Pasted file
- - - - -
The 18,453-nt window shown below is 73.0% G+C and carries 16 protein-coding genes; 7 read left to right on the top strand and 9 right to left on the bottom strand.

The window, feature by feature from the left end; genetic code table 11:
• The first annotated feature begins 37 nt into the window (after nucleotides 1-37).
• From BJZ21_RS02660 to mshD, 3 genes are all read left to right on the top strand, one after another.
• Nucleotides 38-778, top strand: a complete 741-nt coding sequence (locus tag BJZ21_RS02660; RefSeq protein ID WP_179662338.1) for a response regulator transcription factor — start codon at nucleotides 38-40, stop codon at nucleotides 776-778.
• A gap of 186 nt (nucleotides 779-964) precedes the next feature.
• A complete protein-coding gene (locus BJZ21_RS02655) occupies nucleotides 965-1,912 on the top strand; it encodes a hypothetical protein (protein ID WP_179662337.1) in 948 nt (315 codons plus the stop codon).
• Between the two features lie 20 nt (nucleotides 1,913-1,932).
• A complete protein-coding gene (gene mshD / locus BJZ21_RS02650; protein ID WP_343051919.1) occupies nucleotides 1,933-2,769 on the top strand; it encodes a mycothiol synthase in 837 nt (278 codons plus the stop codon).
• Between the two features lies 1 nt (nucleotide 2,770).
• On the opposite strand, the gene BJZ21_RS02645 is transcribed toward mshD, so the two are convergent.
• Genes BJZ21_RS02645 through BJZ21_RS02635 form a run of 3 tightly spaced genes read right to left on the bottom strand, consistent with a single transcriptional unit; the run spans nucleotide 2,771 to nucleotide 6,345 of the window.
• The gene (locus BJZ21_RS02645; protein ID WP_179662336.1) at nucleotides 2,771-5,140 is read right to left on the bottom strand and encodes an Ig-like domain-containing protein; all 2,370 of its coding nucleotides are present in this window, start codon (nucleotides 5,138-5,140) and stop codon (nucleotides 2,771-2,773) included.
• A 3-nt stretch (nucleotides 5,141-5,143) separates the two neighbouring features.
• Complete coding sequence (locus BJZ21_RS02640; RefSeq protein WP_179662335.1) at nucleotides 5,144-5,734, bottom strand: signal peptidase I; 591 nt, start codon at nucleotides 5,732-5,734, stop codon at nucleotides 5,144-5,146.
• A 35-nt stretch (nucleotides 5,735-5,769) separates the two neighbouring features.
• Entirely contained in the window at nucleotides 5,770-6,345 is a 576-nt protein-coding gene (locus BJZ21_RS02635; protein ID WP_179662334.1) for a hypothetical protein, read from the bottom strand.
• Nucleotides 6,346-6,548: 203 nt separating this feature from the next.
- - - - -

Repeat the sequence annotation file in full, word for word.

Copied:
The 18,453-nt window shown below is 73.0% G+C and carries 16 protein-coding genes; 7 read left to right on the top strand and 9 right to left on the bottom strand.

The window, feature by feature from the left end; genetic code table 11:
• The first annotated feature begins 37 nt into the window (after nucleotides 1-37).
• From BJZ21_RS02660 to mshD, 3 genes are all read left to right on the top strand, one after another.
• Nucleotides 38-778, top strand: a complete 741-nt coding sequence (locus tag BJZ21_RS02660; RefSeq protein ID WP_179662338.1) for a response regulator transcription factor — start codon at nucleotides 38-40, stop codon at nucleotides 776-778.
• A gap of 186 nt (nucleotides 779-964) precedes the next feature.
• A complete protein-coding gene (locus BJZ21_RS02655) occupies nucleotides 965-1,912 on the top strand; it encodes a hypothetical protein (protein ID WP_179662337.1) in 948 nt (315 codons plus the stop codon).
• Between the two features lie 20 nt (nucleotides 1,913-1,932).
• A complete protein-coding gene (gene mshD / locus BJZ21_RS02650; protein ID WP_343051919.1) occupies nucleotides 1,933-2,769 on the top strand; it encodes a mycothiol synthase in 837 nt (278 codons plus the stop codon).
• Between the two features lies 1 nt (nucleotide 2,770).
• On the opposite strand, the gene BJZ21_RS02645 is transcribed toward mshD, so the two are convergent.
• Genes BJZ21_RS02645 through BJZ21_RS02635 form a run of 3 tightly spaced genes read right to left on the bottom strand, consistent with a single transcriptional unit; the run spans nucleotide 2,771 to nucleotide 6,345 of the window.
• The gene (locus BJZ21_RS02645; protein ID WP_179662336.1) at nucleotides 2,771-5,140 is read right to left on the bottom strand and encodes an Ig-like domain-containing protein; all 2,370 of its coding nucleotides are present in this window, start codon (nucleotides 5,138-5,140) and stop codon (nucleotides 2,771-2,773) included.
• A 3-nt stretch (nucleotides 5,141-5,143) separates the two neighbouring features.
• Complete coding sequence (locus BJZ21_RS02640; RefSeq protein WP_179662335.1) at nucleotides 5,144-5,734, bottom strand: signal peptidase I; 591 nt, start codon at nucleotides 5,732-5,734, stop codon at nucleotides 5,144-5,146.
• A 35-nt stretch (nucleotides 5,735-5,769) separates the two neighbouring features.
• Entirely contained in the window at nucleotides 5,770-6,345 is a 576-nt protein-coding gene (locus BJZ21_RS02635; protein ID WP_179662334.1) for a hypothetical protein, read from the bottom strand.
• Nucleotides 6,346-6,548: 203 nt separating this feature from the next.